Weekend links 586


Cover by Gordon Ertz for The Inland Printer, June 1916.

• “I worry that enthusiasm is being mistaken for a moral virtue, and negative criticism for a character flaw.” Dorian Lynskey on the dying art of the hatchet job. Also a reminder (not that we require it) that the word “fan” in this context has always been an abbreviation of “fanatic”.

• Culture.pl explores the work of Stanislaw Lem, the science-fiction writer “whose works, abilities and quirky sense of humor convinced Philip K. Dick that he was too brilliant to exist and must have actually been a committee of people”.

• The electronic music of Paul Schütze receives a reappraisal on Phantom Limb in November with a compilation album, The Second Law.

Aliya Whiteley on Amanita Muscaria, the hallucinogenic mushroom seen in hundreds of fairy-tale illustrations.

• Stuart Firestein talks to Roger Payne about changing the world’s attitude to whales by recording their songs.

• Jennifer Lucy Allan talks to Sam Underwood about his unique Acoustic Modular Synth.

Jóna G. Kolbrúnardóttir sings Odi Et Amo from Englabörn by Jóhann Jóhannsson.

• A forthcoming release on Dark Entries: Back Up: Mexican Tecno Pop 1980–1989.

• Luc Sante looks at Jim Jarmusch’s collages.

John Grant‘s favourite albums.

• RIP Michael Chapman.

• The Divination Of The Bowhead Whale (1978) by David Toop & Max Eastley | Keflavik: The Whale Dance (1980) by Richard Pinhas | Ballet For A Blue Whale (1983) by Adrian Belew

7 thoughts on “Weekend links 586”

  1. Heh, the Gordon Ertz illustration could very easily have adorned a hypothetical Gong-adjacent band’s album sixty years later.
    On the subject of fungus, there’s a good documentary on Netflix at the moment called ‘Fantastic Fungi’ which aside from a voice-over that occasionally sounds like someone with a degree in Applied Narcotics from the University Of Please Yourself, California is most absorbing and has some great time-lapse camerawork. I once passed a highly amusing evening in the company of Amanita Muscaria and spent a lot of time closely observing three-dimensional plastic time sculptures whilst repeatedly listening to ‘25 O’Clock’ by The Dukes Of Stratosphear on some headphones, if I remember rightly…

  2. The magazine cover and mushroom article turned up by coincidence in the same week. Always good when that happens. I don’t know who the fairy king is but the look on his face is, er…suggestive.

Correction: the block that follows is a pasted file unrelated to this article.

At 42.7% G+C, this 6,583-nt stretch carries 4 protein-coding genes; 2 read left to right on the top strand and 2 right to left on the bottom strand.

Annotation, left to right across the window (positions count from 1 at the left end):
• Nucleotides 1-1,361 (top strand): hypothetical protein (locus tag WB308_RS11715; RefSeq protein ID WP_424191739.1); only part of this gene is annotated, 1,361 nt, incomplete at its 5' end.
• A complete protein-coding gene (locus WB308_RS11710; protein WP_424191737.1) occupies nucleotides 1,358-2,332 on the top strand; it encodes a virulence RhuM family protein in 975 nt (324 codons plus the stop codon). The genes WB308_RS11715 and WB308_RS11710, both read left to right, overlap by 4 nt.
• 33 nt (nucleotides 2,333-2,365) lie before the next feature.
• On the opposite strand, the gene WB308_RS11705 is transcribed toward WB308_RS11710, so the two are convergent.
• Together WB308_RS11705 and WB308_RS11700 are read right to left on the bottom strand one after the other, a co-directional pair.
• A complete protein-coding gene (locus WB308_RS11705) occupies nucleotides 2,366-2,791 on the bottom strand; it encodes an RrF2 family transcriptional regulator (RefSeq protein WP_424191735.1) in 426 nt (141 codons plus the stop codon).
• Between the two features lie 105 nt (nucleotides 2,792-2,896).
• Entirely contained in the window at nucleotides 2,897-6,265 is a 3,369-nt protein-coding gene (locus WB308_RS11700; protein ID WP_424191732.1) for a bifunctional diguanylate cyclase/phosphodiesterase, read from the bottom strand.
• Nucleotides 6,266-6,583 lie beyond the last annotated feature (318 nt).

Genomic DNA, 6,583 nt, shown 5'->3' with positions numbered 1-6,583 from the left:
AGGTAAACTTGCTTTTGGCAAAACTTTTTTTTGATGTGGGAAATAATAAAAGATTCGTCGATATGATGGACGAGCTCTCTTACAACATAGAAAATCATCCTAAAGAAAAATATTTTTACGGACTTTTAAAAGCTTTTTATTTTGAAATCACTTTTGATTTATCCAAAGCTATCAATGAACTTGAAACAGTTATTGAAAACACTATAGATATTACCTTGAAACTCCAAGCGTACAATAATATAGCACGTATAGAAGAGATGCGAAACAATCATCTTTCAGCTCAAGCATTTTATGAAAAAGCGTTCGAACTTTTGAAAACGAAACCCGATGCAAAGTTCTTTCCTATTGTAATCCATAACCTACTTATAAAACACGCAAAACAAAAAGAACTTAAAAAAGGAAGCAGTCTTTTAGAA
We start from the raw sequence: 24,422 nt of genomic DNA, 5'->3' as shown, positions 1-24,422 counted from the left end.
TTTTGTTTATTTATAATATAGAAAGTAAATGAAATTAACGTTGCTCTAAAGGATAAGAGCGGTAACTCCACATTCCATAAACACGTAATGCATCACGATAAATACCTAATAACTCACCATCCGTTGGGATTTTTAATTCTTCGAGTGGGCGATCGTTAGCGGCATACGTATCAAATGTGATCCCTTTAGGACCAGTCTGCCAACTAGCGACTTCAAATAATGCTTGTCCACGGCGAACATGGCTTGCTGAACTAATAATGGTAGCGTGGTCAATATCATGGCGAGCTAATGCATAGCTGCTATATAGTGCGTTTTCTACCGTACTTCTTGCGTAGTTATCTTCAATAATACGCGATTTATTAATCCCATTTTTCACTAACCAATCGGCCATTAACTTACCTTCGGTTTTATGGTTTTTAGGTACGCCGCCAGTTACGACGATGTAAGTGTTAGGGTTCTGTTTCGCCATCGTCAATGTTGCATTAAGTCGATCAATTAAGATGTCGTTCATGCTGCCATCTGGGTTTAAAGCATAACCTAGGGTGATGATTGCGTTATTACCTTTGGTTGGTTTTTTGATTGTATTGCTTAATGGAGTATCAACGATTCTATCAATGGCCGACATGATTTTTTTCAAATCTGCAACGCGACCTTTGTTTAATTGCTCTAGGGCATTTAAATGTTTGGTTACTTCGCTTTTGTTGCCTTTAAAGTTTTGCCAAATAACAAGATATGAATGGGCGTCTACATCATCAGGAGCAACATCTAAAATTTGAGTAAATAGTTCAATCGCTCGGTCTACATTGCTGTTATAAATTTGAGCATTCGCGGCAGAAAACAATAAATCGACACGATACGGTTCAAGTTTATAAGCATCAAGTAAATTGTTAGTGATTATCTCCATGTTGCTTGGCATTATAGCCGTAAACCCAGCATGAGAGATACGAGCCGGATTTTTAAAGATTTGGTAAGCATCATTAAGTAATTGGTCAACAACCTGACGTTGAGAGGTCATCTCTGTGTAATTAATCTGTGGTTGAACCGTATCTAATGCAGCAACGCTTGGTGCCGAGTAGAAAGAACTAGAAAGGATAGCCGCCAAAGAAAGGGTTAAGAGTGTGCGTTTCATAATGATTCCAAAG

I’ve done a fair amount of psylocibin mushrooms in the past but always avoided agarics because of their poisonous reputation. The others were also easier to find.

  3. Hah, Sam Underwood is an old friend of mine – that’s my photo of him in the article. What a surprise to see him mentioned here! Always nice when worlds collide like this.

  4. Any Terence McKenna fanatics out there – he is a recent discovery for me, having been straight as a stick all my life – love mushrooms, it just never occurred to me to smoke them, or whatever you do with them other than look at or draw them …

  5. I’ve read a few interviews with McKenna but have yet to read any of his books. The Archaic Revival includes reprints of pictures by cult collage artist Wilfried Sätty.

    I don’t know if you can smoke mushrooms without effecting their potency. The trouble with psylocibin mushrooms is they taste horrible whatever you do to them: chewing them is bad, making a brew of the things is worse. My solution after much trial and error was to dry them out on a sheet of paper (this also makes the tiny grubs that live in them flee) then crush them to powder and make them into pellets which can be swallowed. No bad taste, and you can manage the dose much more easily than with a cup of vile liquid.

  6. I tried smoking them once out of curiosity. It tasted rank and didn’t have any effect; it seemed a waste of good foraging time. I found them to be best chomped down whilst still fresh, within a couple of days of having been picked.

  7. Thanks for the Lem link, a fund of information there. Have just finished the Cyberiad and now know how the Steelypips dealt with their unwanted visitors, amongst many other subjects.

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